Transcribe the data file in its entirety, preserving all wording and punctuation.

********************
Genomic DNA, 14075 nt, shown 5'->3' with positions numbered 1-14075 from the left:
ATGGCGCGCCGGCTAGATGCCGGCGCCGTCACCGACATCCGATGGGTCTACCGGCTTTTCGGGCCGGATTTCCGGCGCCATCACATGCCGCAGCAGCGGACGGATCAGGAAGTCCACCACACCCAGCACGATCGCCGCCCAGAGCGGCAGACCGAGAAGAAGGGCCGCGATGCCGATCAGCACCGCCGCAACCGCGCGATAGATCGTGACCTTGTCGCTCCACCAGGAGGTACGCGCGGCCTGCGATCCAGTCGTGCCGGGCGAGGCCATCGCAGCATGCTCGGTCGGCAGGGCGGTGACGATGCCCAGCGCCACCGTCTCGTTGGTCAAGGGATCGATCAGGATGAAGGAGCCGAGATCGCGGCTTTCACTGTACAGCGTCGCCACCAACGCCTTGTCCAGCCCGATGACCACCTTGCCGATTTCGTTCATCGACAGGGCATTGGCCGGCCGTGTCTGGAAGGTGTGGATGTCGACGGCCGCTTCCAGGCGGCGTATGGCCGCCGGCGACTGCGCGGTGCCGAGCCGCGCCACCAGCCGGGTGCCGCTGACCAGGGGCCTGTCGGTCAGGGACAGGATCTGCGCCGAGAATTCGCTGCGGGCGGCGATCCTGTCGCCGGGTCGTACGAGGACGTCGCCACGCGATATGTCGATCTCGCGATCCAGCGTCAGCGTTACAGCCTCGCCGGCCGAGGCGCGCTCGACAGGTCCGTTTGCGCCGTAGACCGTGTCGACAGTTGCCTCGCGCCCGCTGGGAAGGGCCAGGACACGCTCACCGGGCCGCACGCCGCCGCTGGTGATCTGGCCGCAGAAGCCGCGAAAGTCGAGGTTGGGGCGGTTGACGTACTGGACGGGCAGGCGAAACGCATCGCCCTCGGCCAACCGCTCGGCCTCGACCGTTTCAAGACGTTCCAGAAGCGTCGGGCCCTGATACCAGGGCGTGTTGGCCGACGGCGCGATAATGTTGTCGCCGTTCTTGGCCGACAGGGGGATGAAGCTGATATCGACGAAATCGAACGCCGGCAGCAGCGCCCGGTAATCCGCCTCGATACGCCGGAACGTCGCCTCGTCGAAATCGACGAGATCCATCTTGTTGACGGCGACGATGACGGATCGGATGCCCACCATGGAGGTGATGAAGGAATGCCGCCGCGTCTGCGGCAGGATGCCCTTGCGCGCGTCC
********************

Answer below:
Genomic DNA, 14075 nt, shown 5'->3' with positions numbered 1-14075 from the left:
ATGGCGCGCCGGCTAGATGCCGGCGCCGTCACCGACATCCGATGGGTCTACCGGCTTTTCGGGCCGGATTTCCGGCGCCATCACATGCCGCAGCAGCGGACGGATCAGGAAGTCCACCACACCCAGCACGATCGCCGCCCAGAGCGGCAGACCGAGAAGAAGGGCCGCGATGCCGATCAGCACCGCCGCAACCGCGCGATAGATCGTGACCTTGTCGCTCCACCAGGAGGTACGCGCGGCCTGCGATCCAGTCGTGCCGGGCGAGGCCATCGCAGCATGCTCGGTCGGCAGGGCGGTGACGATGCCCAGCGCCACCGTCTCGTTGGTCAAGGGATCGATCAGGATGAAGGAGCCGAGATCGCGGCTTTCACTGTACAGCGTCGCCACCAACGCCTTGTCCAGCCCGATGACCACCTTGCCGATTTCGTTCATCGACAGGGCATTGGCCGGCCGTGTCTGGAAGGTGTGGATGTCGACGGCCGCTTCCAGGCGGCGTATGGCCGCCGGCGACTGCGCGGTGCCGAGCCGCGCCACCAGCCGGGTGCCGCTGACCAGGGGCCTGTCGGTCAGGGACAGGATCTGCGCCGAGAATTCGCTGCGGGCGGCGATCCTGTCGCCGGGTCGTACGAGGACGTCGCCACGCGATATGTCGATCTCGCGATCCAGCGTCAGCGTTACAGCCTCGCCGGCCGAGGCGCGCTCGACAGGTCCGTTTGCGCCGTAGACCGTGTCGACAGTTGCCTCGCGCCCGCTGGGAAGGGCCAGGACACGCTCACCGGGCCGCACGCCGCCGCTGGTGATCTGGCCGCAGAAGCCGCGAAAGTCGAGGTTGGGGCGGTTGACGTACTGGACGGGCAGGCGAAACGCATCGCCCTCGGCCAACCGCTCGGCCTCGACCGTTTCAAGACGTTCCAGAAGCGTCGGGCCCTGATACCAGGGCGTGTTGGCCGACGGCGCGATAATGTTGTCGCCGTTCTTGGCCGACAGGGGGATGAAGCTGATATCGACGAAATCGAACGCCGGCAGCAGCGCCCGGTAATCCGCCTCGATACGCCGGAACGTCGCCTCGTCGAAATCGACGAGATCCATCTTGTTGACGGCGACGATGACGGATCGGATGCCCACCATGGAGGTGATGAAGGAATGCCGCCGCGTCTGCGGCAGGATGCCCTTGCGCGCGTCC